Child labour perpetuates poverty. Working children
are forced to forgo education, and inevitably grow up to be unskilled
adults trapped in poorly-paid jobs. In addition to the human costs,
employers are increasingly aware of the long-term negative impact
it has on economic development. As a result, employers and their
organizations in Africa, Asia, Europe and Latin America have joined
forces with the IPEC to combat child labour.
Role of employers' organizations
In 1998, IPEC, ACTEMP (the ILO Bureau for Employers'
activities) and IOE (the International Organization for Employers)
cooperated to produce a guide for employers taking action against
child labour, called "A guide for taking action".
The Handbook identifies ten steps to enhance employer
action on child labour:
1. Institutional development: designate officials
in employers' organizations to serve as child labour focal points
2. Investigation: collect detailed and reliable country data
3. Awareness raising: conduct awareness raising events
4. Policy development: develop policy recommendations on child labour
5. Coalition building: form partnerships to carry out direct action
6. Action prioritization: select areas in which programmes can be
7. Direct support to working children: develop alternatives for
working children, such as apprenticeships, education and training
8. Monitoring and evaluation: establish systematic processes to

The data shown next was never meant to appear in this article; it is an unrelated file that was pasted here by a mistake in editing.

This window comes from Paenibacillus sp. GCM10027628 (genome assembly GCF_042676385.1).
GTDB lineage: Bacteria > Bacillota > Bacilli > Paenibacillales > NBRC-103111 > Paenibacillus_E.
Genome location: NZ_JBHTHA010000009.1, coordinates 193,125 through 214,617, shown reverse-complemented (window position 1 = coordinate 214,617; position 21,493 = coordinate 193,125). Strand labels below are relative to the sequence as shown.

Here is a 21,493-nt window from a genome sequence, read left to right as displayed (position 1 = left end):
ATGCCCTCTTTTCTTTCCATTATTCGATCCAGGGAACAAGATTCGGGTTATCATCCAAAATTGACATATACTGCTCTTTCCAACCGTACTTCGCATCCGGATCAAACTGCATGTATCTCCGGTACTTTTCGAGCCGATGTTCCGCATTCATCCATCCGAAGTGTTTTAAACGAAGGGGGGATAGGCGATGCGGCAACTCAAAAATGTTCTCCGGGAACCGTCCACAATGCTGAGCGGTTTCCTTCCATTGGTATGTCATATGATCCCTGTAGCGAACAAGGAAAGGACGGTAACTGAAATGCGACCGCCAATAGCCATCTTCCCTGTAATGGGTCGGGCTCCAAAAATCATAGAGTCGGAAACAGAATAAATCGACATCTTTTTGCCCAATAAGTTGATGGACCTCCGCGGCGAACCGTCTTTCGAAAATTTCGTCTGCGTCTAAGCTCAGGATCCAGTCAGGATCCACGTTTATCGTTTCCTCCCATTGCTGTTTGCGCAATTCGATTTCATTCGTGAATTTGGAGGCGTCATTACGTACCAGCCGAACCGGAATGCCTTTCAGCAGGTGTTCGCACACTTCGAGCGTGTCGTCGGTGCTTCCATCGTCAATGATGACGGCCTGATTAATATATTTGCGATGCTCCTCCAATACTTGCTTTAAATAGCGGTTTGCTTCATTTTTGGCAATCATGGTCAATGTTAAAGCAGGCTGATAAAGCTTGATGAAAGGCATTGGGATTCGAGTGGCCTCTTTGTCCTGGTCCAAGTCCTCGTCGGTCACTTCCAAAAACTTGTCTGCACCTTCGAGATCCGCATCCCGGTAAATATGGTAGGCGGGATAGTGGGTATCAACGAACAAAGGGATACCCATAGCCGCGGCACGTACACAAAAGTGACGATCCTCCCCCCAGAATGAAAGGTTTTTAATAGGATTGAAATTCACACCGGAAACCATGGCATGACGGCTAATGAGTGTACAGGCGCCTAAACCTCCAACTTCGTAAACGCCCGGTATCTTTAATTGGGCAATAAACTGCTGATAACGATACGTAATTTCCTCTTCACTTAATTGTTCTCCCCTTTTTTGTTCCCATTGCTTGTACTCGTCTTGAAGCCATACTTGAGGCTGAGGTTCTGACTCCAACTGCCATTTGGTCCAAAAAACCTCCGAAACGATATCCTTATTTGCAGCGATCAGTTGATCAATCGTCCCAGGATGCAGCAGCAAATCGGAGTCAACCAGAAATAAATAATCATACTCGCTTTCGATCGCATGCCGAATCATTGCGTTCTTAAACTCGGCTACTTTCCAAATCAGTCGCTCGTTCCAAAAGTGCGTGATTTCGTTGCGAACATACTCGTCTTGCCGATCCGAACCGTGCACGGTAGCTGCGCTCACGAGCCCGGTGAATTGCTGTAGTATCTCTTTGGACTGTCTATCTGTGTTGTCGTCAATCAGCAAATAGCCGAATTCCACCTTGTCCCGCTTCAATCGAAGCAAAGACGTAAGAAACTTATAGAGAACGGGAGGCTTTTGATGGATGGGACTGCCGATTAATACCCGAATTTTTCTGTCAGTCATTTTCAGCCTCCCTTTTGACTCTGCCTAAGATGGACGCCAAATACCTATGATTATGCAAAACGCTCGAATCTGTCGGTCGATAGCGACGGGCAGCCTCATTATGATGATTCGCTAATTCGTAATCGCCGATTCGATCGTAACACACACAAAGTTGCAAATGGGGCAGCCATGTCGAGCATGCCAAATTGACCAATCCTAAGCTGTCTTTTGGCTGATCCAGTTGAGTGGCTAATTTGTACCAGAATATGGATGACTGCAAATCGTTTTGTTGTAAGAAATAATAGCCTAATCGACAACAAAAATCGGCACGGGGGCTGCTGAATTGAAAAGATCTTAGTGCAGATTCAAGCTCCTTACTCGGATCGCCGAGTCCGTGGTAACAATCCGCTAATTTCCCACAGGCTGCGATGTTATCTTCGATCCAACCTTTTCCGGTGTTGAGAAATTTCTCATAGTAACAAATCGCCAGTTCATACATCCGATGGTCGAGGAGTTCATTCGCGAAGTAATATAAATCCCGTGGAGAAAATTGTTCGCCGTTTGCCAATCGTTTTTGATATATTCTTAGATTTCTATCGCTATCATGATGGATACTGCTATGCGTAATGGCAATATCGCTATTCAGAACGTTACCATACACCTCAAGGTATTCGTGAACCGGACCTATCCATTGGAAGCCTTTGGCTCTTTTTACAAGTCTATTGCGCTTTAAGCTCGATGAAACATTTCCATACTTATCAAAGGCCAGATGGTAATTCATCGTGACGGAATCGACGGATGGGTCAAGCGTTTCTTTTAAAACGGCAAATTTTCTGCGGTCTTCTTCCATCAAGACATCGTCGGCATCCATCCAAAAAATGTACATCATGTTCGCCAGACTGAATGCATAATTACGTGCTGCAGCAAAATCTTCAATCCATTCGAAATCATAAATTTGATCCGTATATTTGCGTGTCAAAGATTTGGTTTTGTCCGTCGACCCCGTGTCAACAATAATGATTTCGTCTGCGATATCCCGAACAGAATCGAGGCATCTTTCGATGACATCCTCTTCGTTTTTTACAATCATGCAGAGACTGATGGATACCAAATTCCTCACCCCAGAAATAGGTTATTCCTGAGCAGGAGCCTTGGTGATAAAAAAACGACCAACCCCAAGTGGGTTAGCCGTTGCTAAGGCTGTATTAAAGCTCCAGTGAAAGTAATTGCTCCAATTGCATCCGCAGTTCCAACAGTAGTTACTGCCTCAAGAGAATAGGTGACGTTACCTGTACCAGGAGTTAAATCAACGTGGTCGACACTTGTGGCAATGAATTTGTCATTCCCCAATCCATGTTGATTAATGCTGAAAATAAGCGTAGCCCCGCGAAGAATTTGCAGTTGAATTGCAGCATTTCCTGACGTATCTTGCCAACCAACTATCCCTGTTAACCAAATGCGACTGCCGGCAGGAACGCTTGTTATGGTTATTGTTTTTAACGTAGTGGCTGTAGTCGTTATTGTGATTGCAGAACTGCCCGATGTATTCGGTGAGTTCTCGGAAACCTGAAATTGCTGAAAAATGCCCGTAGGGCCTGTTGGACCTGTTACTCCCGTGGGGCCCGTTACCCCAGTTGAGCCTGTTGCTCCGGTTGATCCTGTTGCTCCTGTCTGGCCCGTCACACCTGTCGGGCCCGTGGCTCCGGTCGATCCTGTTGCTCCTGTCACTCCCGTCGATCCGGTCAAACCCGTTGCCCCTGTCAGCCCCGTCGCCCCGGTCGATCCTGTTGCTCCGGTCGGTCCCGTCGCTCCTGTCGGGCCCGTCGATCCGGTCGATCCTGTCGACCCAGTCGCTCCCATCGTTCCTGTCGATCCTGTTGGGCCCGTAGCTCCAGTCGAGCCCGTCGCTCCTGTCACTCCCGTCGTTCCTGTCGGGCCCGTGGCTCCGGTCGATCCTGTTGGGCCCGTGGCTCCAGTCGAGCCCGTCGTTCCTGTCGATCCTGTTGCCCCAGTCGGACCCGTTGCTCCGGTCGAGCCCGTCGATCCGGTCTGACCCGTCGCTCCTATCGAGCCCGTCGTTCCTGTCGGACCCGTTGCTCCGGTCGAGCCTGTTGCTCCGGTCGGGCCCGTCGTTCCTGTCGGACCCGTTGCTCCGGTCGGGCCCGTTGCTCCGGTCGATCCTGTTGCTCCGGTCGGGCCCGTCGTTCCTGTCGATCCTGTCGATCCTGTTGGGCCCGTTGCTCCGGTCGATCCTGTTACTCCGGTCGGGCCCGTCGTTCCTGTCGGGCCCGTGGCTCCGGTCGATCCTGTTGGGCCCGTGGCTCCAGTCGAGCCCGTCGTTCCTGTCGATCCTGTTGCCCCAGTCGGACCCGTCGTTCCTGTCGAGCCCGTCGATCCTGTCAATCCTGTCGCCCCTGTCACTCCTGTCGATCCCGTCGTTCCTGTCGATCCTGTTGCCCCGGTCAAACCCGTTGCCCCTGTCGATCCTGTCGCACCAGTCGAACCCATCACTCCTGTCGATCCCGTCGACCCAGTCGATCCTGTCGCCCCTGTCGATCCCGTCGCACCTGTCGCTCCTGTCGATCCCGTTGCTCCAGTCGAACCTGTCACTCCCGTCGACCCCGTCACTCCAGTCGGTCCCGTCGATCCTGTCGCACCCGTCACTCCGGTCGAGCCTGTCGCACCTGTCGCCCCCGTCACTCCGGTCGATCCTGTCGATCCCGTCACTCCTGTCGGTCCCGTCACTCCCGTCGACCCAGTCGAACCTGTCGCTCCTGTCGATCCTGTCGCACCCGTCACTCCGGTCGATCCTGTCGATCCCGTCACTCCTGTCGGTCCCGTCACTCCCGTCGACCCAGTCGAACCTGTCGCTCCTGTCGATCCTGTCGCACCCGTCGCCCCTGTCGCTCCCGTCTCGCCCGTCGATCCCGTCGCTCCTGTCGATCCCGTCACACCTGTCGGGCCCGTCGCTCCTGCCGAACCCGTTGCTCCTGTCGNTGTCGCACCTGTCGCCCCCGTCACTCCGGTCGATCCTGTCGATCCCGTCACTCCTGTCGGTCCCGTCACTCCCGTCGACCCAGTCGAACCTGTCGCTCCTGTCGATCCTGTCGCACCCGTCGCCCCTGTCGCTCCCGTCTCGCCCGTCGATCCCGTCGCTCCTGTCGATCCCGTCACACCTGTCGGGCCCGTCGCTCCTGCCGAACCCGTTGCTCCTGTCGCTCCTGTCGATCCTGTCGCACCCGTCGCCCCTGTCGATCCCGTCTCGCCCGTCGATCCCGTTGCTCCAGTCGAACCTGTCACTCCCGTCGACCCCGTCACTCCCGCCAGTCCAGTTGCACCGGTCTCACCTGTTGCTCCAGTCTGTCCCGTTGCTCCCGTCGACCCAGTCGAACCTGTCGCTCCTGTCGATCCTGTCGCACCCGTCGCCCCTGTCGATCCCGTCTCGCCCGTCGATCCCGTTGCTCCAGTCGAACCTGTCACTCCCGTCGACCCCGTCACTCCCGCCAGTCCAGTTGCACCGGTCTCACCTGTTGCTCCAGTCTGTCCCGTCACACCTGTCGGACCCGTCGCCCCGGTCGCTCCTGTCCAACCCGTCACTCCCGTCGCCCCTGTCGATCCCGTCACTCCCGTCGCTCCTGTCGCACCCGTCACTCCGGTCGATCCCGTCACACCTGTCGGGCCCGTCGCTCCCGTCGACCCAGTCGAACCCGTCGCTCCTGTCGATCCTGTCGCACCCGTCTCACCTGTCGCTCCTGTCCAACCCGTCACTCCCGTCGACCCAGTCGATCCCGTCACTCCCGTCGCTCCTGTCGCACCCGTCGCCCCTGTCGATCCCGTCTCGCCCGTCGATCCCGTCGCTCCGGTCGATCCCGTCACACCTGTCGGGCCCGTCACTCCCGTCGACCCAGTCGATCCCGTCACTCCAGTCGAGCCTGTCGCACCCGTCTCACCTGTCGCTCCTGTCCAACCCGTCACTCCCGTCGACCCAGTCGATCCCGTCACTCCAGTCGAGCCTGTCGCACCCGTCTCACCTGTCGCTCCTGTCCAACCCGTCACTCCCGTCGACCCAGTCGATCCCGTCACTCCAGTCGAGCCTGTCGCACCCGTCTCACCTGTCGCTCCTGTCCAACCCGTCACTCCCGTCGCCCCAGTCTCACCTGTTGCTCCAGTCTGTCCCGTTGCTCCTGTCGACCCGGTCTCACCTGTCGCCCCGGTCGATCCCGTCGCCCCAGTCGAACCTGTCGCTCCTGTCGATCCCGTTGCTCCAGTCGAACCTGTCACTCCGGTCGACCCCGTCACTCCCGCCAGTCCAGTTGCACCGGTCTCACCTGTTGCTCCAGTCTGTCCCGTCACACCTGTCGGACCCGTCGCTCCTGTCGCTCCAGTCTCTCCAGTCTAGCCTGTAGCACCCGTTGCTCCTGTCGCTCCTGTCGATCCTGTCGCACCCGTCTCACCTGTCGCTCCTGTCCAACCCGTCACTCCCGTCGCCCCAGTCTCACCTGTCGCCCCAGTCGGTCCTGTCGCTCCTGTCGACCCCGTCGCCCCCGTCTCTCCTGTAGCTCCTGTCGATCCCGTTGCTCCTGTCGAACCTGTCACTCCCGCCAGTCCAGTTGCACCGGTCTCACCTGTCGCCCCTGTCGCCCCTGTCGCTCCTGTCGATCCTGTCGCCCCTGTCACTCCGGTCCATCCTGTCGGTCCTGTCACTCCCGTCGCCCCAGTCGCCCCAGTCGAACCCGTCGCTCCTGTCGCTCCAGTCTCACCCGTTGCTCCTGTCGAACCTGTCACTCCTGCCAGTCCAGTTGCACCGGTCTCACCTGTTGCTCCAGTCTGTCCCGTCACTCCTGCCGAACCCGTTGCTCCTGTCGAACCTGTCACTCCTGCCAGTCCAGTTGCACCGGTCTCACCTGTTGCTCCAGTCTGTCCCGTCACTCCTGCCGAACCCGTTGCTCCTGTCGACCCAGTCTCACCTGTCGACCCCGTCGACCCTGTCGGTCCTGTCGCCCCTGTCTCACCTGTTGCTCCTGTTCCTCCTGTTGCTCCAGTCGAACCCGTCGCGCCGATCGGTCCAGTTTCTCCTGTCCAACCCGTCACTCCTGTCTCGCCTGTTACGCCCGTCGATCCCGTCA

work with focal points in specific industries to measure progress
9. Best practices information compilation: compile successful initiatives
undertaken in combating child labour
10. Communications policy: develop a systematic approach to promoting
positive action taken by employers
Areas of action
· Awareness raising and policy development
· Action to prevent child labour in specific sectors
· Direct support for removal and rehabilitation of child
· Corporate and industry codes of conduct of child labour
· Certification schemes for specific goods (which is not
produced by child labour)
Two successful examples that have involved IPEC
and employers' organizations in direct support for removal and rehabilitation
have been in Bangladesh and Pakistan.
The BGMEA/ILO/UNICEF Child Labour project - a world-first
in which an entire industry has pledged to free its workplace of
child labour - has become a replicable model and is already being
applied in other countries and other industries.
Between 1995, when the project was launched, and
end-1998, the number of textile factories employing children was
reduced from nearly 45 per cent to 2.5 per cent of the total. The
actual number of children employed has been reduced from nearly
10.000 in 1995 to around 1500.
Employers in Indonesia
In 1995 IPEC supported a programme with the Indonesian
Employers' Association (APINDO). APINDO
is the only officially recognized employers' organization in Indonesia
to deal with industrial relations and Human Resource Development
issues. It is a huge organization with approximately 5000 members
in all parts of Indonesia. The objective of the programme was to
raise awareness amongst members of the employers' organization through
workshops and seminars. Employers however usually do not regard
child labour as a problem and often affirm they only allow children
in the workplace, because they parents, their workers, request so.
Now in the year 2000 IPEC supports again a programme with APINDO.
APINDO indicated themselves they want to set up a code of conduct
for their members. Again a lot of awareness raising will be done
under this project.